Bearded dragons are sensitive creatures at heart. Small changes can make them uncomfortable or nervous.

A nervous dragon might wave to show that they are uncertain about their security and unhappy with a change. New tanks or changes in their environment are often the problems.

Naturally, the wrong kind of tank will cause your beardie distress, but there are also nuanced aspects to their home that may be easy to miss. 

You should do your research and consult a professional before purchasing a tank for your dragon. However, even tanks designed as beardy enclosures might not meet your dragon’s individual needs.

A tank could be too small for your dragon. As we know, bearded dragons are each unique and have their likes and dislikes. Your dragon may need more space than the average to be content.

10. The Things That They Can See

What does your dragon’s view look like from their perspective?

Bearded dragons can indeed be apprehensive of decor they don’t fancy. However, they might also have a view of predators or artificial lighting that can upset them.

A bearded dragon should not have a view of the world outside your home. Although it sounds restrictive, beardies do not appreciate the sight of birds and other animals very much.

11. No Hidey-hole

Bearded dragons need spaces that allow them to hide. When a dragon feels insecure or threatened, a space where it can hide offers them a sense of security out of sight of the outside world.

A beardy without a place to hide will probably become anxious, which they could try and communicate through waving.

12. A Natural Setting

Your dragon pal’s home should appear a microcosm of their natural environment. Doing a bit of research can help.

The six types of Pogona share many of their traits in common, but they do come from different environments.

It is a creative project where you can bring together the various elements that will make your pet feel more at home.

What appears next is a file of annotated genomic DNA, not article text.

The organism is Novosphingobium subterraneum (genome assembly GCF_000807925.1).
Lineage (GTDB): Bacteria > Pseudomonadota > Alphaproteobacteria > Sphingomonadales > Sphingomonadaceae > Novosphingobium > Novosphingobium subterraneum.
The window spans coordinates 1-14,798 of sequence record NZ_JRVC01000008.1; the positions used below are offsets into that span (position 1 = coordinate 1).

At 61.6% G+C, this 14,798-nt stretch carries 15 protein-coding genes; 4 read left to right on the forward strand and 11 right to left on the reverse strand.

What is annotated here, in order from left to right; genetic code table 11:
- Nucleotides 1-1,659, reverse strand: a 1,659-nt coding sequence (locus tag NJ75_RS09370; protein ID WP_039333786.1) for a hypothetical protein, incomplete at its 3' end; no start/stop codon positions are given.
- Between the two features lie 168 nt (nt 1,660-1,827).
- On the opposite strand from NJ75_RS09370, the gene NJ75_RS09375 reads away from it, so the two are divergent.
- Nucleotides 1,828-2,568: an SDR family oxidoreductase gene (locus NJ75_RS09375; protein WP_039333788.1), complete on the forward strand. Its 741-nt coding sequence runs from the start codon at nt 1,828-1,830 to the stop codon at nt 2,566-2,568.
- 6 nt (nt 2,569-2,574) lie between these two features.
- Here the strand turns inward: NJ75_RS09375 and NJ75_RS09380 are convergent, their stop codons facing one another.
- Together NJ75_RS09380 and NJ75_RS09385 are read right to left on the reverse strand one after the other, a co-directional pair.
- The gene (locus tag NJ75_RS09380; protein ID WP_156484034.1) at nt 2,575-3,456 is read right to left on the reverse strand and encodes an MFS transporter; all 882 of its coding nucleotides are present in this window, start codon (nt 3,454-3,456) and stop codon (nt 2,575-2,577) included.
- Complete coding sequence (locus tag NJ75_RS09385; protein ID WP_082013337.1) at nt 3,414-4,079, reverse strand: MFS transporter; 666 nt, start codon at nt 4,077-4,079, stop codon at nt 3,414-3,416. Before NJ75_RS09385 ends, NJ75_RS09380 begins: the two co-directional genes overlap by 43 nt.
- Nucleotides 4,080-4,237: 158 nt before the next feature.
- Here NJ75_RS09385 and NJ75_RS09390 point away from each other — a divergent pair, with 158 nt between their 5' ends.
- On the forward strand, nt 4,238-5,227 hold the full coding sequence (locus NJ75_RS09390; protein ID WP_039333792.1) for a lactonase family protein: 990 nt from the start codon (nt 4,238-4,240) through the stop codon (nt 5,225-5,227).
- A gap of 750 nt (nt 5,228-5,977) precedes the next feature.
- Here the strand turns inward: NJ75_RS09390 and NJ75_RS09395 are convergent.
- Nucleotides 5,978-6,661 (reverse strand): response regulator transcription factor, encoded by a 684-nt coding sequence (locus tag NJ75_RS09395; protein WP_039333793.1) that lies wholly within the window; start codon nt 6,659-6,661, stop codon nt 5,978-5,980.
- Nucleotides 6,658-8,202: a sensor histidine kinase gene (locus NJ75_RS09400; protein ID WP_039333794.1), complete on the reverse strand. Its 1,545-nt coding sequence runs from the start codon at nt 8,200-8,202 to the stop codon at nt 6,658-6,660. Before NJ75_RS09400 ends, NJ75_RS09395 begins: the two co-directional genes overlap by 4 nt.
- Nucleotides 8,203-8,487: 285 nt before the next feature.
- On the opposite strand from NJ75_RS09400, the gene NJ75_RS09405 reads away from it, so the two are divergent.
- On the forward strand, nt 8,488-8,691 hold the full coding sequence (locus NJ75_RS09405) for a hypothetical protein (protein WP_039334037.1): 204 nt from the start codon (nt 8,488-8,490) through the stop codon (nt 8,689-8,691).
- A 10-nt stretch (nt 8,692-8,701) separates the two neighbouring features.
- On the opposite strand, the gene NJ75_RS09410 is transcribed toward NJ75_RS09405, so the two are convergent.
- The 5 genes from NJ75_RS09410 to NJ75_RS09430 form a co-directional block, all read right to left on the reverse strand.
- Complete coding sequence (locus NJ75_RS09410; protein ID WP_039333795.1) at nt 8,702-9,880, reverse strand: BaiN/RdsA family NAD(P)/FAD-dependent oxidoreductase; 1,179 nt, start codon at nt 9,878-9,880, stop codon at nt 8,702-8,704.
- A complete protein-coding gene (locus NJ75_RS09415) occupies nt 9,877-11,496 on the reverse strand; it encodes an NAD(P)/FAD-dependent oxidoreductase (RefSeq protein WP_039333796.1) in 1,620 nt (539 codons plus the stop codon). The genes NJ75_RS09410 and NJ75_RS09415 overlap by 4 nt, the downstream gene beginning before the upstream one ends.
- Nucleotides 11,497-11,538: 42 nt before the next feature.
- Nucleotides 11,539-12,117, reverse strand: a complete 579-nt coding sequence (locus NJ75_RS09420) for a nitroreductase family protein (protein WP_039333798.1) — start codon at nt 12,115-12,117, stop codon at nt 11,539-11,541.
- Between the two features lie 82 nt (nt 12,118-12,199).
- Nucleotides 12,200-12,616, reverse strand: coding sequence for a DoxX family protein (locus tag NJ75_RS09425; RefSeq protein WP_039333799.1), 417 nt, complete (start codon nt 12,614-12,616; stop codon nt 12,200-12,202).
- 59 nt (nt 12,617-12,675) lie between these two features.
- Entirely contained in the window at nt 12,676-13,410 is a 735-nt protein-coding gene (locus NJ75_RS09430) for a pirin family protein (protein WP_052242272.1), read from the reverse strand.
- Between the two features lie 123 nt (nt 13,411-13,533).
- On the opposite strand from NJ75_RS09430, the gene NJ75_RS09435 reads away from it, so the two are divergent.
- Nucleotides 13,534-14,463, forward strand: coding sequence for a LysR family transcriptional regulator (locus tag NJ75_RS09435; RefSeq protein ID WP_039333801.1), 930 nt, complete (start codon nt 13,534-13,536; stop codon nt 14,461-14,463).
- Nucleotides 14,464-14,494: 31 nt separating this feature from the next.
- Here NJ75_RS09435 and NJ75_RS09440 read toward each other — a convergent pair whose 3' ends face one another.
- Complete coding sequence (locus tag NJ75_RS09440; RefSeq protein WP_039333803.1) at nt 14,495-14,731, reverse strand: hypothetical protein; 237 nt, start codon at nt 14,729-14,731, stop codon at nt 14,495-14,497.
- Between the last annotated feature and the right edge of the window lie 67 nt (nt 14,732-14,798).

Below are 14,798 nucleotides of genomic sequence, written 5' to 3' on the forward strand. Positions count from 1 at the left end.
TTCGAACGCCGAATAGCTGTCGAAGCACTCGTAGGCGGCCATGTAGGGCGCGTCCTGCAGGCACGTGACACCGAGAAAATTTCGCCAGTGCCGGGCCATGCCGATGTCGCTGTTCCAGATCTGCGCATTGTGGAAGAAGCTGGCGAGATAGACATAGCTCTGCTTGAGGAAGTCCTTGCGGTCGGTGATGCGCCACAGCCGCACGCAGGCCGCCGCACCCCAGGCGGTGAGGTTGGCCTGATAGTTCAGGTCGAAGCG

Should I wave back at my bearded dragon?

You can wave back at your bearded dragon if you like. However, it doesn’t mean that your Beardie will understand your wave. A more helpful thing to do is to remove any stressors from their environment so that do not have to wave out of fear.

Baby bearded dragons wave more often to indicate that they are small and intimidated.  They usually grow out of this so long as you keep your interactions with them calm and positive.

Why do bearded dragons bob and wave?

Bearded dragons bob their heads to assert their dominance over others. Usually, this is during mating to females, or as part of a mating dance when males court females.

It can also be a sign of aggression to others, especially other males. A smaller male submitting to the more aggressive one might wave to show it isn’t a threat.


Bearded dragons wave for several reasons. These include fear and discomfort. For example, your beardy could fear in response to loud noises, other pets, and children playing. 

They can feel uncomfortable for various reasons, including change, an unsuitable tank, and a lack of hiding spots. Waving also acts as a way for a willing female to communicate interest to potential mates. 

The bearded dragon’s wave does not communicate a greeting. Although you are welcome to wave back, it is most likely a one-sided gesture.


  • Doneley, Bob, Avian Health, and West Toowoomba. n.d. “EXOTICS -REPTILES and AMPHIBIANS _________________________________________________________________________________ 1607 CARING for the BEARDED DRAGON.” https://www.cabi.org/ISC/FullTextPDF/2006/20063121821.pdf.
  • Doneley, Bob, Deborah Monks, Robert Johnson, and Brendan Carmel, eds. 2017. Reptile Medicine and Surgery in Clinical Practice. Wiley. https://doi.org/10.1002/9781118977705.
  • Johnson, Robert, and Sophie Adwick. 2018. “Central Bearded Dragons (Pogona Vitticeps).” Companion Animal Care and Welfare, December, 395–411. https://doi.org/10.1002/9781119333708.ch19.
yellow bearded dragon waving

Have you seen your bearded dragon waving? Let us know in the comments below!


Hi, I’m Tamsin. I’m a serious animal lover and dog behaviorist and trainer. In fact, I live on a farm with nine rescues! So, I love writing about and creating awareness around the health and wellness of all animals. Find her on Linkedin. Read her latest articles Learn more about her HERE.